- The Washington Times - Friday, May 23, 2003

NORFOLK — Rain-soaked, shivering but triumphant, sailors of the USS Harry S. Truman hoisted a banner reading “We gave ‘em freedom!” yesterday as the first East Coast aircraft carrier returned from the war in Iraq.

The Truman, with 5,400 sailors and Marines on board, moored at Norfolk Naval Station as thousands of friends and relatives on the pier cheered and waved “welcome home” signs.

“It’s wonderful. It’s excellent,” Petty Officer 3rd Class Jovantay Champagne, 25, of Providence, R.I., said as he stood at the edge of the flight deck, clutching a small American flag. “It just makes you feel like you did something important. It’s nice to get a little bit of appreciation for this.”

“I’m joyful and proud — and freezing,” said Seaman Miguel Ortiz, 19, of Buffalo, N.Y.

On the pier, Airman Dorian Ramsey cooed to his 4-month-old son, Dorian Jr., “Hey, young man,” upon seeing him for the first time.

“He’s like an angel,” Airman Ramsey said.

Petty Officer 3rd Class Brandon Perry had to go to the hospital to see his son. He found out yesterdaymorning by Red Cross telegram that he was the 110th Truman sailor to become a father during the deployment. His wife, Savannah, gave birth to Jacob David at 10:08 p.m. Thursday.

“I wish she could have held on a couple more hours,” said Petty Officer Perry, 22, of Charleston, W.Va.

Not all the returning warriors were able to go home immediately after the 1,096-foot Truman moored amid extremely heavy security. Airman Maxwell Wollman was among some sailors on duty who wouldn’t be allowed to leave the ship until today.

“Truthfully, I’m not excited at all,” said Airman Wollman, a 24-year-old aviation ordnanceman from Fort Wayne, Ind. “I get to watch everybody else get off.”

Still, he said he was “happy to smell American air,” adding, “It lets you know you’re going home.”

When the carrier left on Dec. 5 for a scheduled six-month deployment to the Mediterranean Sea and Persian Gulf, sailors knew they might have go to war and live up to the carrier’s battle cry: “Give ‘em hell.”

The phrase “Give ‘em hell, Harry” became associated with President Truman after someone shouted it at him during a campaign rally.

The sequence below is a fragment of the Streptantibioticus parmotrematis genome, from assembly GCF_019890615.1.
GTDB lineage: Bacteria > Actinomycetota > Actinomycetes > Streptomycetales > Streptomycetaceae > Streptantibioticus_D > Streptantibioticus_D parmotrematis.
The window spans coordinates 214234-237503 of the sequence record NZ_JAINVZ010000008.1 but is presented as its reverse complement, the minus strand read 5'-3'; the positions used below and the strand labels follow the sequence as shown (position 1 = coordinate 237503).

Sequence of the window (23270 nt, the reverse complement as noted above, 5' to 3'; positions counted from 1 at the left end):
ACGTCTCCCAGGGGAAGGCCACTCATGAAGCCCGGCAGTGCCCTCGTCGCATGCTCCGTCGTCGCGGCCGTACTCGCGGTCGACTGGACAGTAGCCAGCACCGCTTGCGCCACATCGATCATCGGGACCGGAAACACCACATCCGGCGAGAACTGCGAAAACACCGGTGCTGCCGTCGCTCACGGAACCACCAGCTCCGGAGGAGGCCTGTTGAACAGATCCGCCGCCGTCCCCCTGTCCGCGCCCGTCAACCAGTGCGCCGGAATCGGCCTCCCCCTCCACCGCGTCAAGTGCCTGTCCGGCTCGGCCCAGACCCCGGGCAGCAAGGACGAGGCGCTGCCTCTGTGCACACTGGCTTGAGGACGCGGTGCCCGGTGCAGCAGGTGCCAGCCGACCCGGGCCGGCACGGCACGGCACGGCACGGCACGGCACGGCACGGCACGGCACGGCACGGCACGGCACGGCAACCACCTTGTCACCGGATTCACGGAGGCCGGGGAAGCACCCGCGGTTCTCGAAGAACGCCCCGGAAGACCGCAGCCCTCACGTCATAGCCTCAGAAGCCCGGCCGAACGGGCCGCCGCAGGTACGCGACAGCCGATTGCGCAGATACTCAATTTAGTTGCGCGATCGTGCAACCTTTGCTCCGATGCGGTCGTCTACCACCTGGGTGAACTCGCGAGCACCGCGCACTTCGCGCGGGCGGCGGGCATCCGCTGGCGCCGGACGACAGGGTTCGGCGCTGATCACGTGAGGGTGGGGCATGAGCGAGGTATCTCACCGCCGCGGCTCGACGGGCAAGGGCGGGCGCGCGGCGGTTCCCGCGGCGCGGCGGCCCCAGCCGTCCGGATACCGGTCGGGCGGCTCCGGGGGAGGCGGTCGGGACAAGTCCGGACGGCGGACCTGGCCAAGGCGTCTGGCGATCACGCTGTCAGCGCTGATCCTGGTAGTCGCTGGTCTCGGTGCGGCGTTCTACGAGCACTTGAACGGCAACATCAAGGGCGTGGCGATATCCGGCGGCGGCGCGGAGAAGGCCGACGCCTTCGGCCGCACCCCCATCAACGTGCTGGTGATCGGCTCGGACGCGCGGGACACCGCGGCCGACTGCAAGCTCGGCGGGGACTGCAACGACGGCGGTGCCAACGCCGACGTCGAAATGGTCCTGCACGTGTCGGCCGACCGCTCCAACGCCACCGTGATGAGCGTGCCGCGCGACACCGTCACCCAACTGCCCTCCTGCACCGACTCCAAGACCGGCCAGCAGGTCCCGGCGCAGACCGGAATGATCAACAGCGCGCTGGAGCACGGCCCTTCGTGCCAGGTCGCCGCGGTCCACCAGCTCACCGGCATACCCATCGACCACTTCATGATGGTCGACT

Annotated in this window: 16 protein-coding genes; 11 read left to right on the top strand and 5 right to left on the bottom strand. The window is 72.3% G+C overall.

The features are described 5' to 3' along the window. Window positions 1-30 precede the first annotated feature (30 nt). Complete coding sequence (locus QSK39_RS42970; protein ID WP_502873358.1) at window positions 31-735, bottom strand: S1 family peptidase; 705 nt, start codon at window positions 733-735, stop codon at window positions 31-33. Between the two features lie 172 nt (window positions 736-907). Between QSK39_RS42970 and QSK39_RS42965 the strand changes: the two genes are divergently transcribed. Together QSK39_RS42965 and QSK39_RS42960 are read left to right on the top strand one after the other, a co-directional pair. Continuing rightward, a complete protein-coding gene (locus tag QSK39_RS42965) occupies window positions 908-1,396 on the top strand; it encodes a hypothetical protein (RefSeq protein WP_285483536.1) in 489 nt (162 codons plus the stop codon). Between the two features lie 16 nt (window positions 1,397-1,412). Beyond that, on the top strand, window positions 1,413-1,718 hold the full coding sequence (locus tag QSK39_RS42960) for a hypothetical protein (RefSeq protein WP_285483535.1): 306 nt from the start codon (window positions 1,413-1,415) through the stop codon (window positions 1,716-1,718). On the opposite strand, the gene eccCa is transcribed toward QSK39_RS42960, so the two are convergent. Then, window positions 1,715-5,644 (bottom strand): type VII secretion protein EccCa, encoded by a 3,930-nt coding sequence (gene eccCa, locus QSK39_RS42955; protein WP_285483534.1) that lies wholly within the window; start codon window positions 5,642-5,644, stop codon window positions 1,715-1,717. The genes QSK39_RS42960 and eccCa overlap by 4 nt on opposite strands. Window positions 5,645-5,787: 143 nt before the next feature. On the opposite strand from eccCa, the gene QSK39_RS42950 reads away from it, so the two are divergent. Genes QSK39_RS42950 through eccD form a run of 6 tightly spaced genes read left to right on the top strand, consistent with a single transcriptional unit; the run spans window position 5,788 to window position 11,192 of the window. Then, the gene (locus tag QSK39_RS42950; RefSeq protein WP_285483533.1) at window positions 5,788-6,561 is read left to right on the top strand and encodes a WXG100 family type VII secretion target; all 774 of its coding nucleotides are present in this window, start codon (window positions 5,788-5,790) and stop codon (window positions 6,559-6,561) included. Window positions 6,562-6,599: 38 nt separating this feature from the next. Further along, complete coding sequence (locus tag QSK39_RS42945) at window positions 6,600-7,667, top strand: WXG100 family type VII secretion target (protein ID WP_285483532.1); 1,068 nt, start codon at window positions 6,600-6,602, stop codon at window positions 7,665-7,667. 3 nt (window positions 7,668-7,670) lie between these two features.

“We trained to that tempo,” said Capt. Michael R. Groothousen, the Truman’s commanding officer. “It’s the same training we would always do, but there was probably a little more spring in our step because of the possibility we could see combat.”

Early on March 20, ships in the Truman strike group launched Tomahawk missiles onto targets in northern Iraq.

Over the next 30 days, aircraft taking off from the Truman dropped more than 700 tons of bombs on targets in northern Iraq to support U.S. infantry and special operations forces on the ground. That was more than any other battle group in the war, officials said.

For Petty Officer 1st Class Renee Byers, 37, of Pine Bluff, Ark., the wartime assignment was personal.

She was working in the Pentagon during the September 11 attacks, but was uninjured. The son of a friend was on the hijacked plane that hit the building, she said.

“Our work was not in vain,” Petty Officer Byers said. “Everybody had a part to play.”

Barbara Wilson, mother of Airman Nick Holland, said she was proud of every sailor and Marine aboard the Truman.

“They have done a fantastic job for us, and I couldn’t be more proud,” she said. “It is just a fantastic moment to be an American, let me tell you.”

Other ships that returned to Norfolk yesterday were the guided missile cruiser USS San Jacinto, the guided missile destroyers USS Oscar Austin, USS Mitscher and USS Donald Cook, the destroyers USS Briscoe and USS Deyo, the guided missile frigate USS Hawes and the oiler USNS John Lenthall.

About 8,000 sailors and Marines were on board the nine ships in the Truman strike group.

“We love you, and thanks for what you have done for our country,” Vice Adm. Albert H. Konetzni Jr., deputy and chief of staff of the U.S. Atlantic Fleet, told sailors over the Truman’s loudspeaker yesterday morning as the ship neared Norfolk. “Welcome home, heroes.”

A second Norfolk-based carrier, the USS Theodore Roosevelt, is due home next week.

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